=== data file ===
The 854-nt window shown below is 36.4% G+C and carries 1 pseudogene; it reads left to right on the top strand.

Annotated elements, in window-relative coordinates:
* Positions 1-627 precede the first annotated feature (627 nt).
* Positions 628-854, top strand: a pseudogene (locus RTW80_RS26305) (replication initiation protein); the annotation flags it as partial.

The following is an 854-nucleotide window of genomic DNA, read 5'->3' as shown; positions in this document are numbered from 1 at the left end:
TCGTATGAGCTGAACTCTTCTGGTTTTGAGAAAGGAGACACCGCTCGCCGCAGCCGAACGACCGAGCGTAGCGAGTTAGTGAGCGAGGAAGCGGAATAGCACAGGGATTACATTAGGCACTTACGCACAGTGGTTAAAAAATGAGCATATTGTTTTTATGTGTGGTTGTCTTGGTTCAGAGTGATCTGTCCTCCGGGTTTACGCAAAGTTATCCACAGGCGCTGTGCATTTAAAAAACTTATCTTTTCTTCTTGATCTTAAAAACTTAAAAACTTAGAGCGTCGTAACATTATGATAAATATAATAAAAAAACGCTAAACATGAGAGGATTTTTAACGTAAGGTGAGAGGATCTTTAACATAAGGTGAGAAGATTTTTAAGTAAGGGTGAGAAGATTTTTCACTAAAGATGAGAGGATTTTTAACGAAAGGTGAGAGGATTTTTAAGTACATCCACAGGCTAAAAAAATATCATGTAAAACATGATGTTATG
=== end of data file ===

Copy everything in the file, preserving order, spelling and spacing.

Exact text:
The 854-nt window shown below is 36.4% G+C and carries 1 pseudogene; it reads left to right on the top strand.

Annotated elements, in window-relative coordinates:
* Positions 1-627 precede the first annotated feature (627 nt).
* Positions 628-854, top strand: a pseudogene (locus RTW80_RS26305) (replication initiation protein); the annotation flags it as partial.

The following is an 854-nucleotide window of genomic DNA, read 5'->3' as shown; positions in this document are numbered from 1 at the left end:
TCGTATGAGCTGAACTCTTCTGGTTTTGAGAAAGGAGACACCGCTCGCCGCAGCCGAACGACCGAGCGTAGCGAGTTAGTGAGCGAGGAAGCGGAATAGCACAGGGATTACATTAGGCACTTACGCACAGTGGTTAAAAAATGAGCATATTGTTTTTATGTGTGGTTGTCTTGGTTCAGAGTGATCTGTCCTCCGGGTTTACGCAAAGTTATCCACAGGCGCTGTGCATTTAAAAAACTTATCTTTTCTTCTTGATCTTAAAAACTTAAAAACTTAGAGCGTCGTAACATTATGATAAATATAATAAAAAAACGCTAAACATGAGAGGATTTTTAACGTAAGGTGAGAGGATCTTTAACATAAGGTGAGAAGATTTTTAAGTAAGGGTGAGAAGATTTTTCACTAAAGATGAGAGGATTTTTAACGAAAGGTGAGAGGATTTTTAAGTACATCCACAGGCTAAAAAAATATCATGTAAAACATGATGTTATG